Selective Extradural Anterior Clinoidectomy For Supra- And Parasellar Processes
✓ Removal of the anterior clinoid process (ACP) facilitates radical removal of tumors or radical neck clipping of aneurysms in the supra- and parasellar regions by providing a wide operative exposure of the internal carotid artery (ICA) and the optic nerve and by reducing the need for brain retraction.
Over a period of 3 years, anterior clinoidectomy was performed in 40 patients, 30 of whom harbored aneurysms (18 of the ICA and 13 of the basilar artery [one patient had two aneurysms]) and 10 of whom had tumors (four large pituitary tumors, four craniopharyngiomas, and two sphenoid ridge meningiomas). The ACP was removed extradurally in 31 cases and intradurally in nine cases.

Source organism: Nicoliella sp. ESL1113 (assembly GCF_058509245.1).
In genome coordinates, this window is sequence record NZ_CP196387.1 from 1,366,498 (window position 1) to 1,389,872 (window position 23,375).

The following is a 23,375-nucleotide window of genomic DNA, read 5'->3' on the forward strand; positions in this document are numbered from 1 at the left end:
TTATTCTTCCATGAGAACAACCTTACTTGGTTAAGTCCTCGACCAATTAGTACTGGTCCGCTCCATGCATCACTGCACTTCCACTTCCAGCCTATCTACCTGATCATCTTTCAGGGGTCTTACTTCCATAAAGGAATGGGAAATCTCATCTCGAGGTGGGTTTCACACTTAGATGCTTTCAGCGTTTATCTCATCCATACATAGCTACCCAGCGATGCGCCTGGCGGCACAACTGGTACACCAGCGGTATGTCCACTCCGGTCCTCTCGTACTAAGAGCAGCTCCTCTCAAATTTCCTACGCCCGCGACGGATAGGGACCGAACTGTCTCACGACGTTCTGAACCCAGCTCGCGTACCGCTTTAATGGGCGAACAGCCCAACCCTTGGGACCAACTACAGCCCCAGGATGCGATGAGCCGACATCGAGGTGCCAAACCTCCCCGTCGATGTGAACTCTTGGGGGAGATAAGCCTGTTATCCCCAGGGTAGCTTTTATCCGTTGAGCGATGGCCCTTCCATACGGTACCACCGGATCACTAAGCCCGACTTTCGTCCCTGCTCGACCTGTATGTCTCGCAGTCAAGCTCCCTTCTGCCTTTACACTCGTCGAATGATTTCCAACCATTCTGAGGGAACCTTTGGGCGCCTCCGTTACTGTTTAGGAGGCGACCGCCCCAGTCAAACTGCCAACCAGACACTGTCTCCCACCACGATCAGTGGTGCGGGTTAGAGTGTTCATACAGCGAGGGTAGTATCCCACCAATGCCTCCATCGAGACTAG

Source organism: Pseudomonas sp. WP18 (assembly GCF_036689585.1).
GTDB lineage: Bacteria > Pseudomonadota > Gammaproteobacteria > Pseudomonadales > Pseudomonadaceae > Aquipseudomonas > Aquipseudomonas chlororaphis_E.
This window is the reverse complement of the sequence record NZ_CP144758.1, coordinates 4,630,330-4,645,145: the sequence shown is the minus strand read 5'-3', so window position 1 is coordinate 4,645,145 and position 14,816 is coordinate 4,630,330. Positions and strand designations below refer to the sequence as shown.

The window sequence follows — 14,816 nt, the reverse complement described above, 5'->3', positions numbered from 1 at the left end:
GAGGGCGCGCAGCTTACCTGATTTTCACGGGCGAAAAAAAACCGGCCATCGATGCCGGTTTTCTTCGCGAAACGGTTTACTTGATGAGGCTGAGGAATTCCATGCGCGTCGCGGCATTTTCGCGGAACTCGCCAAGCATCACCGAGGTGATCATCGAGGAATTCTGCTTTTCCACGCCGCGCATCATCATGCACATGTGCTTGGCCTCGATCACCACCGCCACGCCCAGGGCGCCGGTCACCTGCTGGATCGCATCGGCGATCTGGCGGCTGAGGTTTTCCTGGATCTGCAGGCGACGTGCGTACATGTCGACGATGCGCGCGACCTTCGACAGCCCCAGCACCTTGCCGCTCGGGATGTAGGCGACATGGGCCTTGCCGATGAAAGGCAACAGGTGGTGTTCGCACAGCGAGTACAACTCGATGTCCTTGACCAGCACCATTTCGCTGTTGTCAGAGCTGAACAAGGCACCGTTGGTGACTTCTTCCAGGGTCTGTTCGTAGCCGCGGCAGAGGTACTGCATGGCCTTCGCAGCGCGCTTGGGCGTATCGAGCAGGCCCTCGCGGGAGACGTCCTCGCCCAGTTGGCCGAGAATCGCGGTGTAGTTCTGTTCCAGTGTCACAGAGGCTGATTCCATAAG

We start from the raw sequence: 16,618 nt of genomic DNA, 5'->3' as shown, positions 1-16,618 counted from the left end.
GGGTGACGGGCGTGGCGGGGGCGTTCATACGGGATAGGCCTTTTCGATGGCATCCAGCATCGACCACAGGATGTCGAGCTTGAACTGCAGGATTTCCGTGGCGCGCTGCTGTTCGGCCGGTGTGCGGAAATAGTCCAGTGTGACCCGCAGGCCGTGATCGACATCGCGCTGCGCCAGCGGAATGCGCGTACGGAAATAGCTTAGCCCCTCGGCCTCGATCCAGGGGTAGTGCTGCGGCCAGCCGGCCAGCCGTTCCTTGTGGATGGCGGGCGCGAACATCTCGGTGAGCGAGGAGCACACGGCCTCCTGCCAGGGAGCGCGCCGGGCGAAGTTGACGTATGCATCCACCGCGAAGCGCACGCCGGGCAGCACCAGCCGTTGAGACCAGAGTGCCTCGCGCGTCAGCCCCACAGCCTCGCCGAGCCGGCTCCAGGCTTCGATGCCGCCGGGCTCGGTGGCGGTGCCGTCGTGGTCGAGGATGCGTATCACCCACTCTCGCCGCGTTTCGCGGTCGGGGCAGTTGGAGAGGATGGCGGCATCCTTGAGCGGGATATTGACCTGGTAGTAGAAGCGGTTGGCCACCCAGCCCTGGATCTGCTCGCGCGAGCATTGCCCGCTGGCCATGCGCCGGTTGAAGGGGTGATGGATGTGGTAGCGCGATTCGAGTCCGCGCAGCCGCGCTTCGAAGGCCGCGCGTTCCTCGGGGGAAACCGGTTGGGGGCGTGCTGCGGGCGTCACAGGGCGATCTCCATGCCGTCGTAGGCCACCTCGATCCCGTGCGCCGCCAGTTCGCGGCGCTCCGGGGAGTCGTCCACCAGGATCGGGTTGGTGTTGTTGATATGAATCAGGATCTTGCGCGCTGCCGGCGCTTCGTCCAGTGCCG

Extradural clinoidectomy was performed in all cases of pituitary adenoma and craniopharyngioma and in most cases of basilar artery aneurysm. Intradural clinoidectomy was performed in two cases of ICA—ophthalmic artery aneurysm, two cases of ICA—posterior communicating artery aneurysm, two cases of ICA cavernous aneurysm, one case of basilar artery aneurysm, and two cases of sphenoid ridge meningioma. The outcome was satisfactory in all patients, except for one patient who underwent clipping of a basilar tip aneurysm and suffered a thalamic and midbrain infarction. Three patients who underwent extradural clinoidectomy suffered a postoperative diminution of visual acuity or a visual field defect on the side of the clinoidectomy. These deficits may have been caused either by drilling of the ACP or by other operative manipulation of the optic nerve. Cerebrospinal fluid rhinorrhea, which required reoperation, occurred in one patient.
The authors' experience suggests that the extradural technique of ACP removal is easier and less time consuming than the intradural one and provides better operative exposure. It can be used routinely in treating lesions in the supra- and parasellar regions.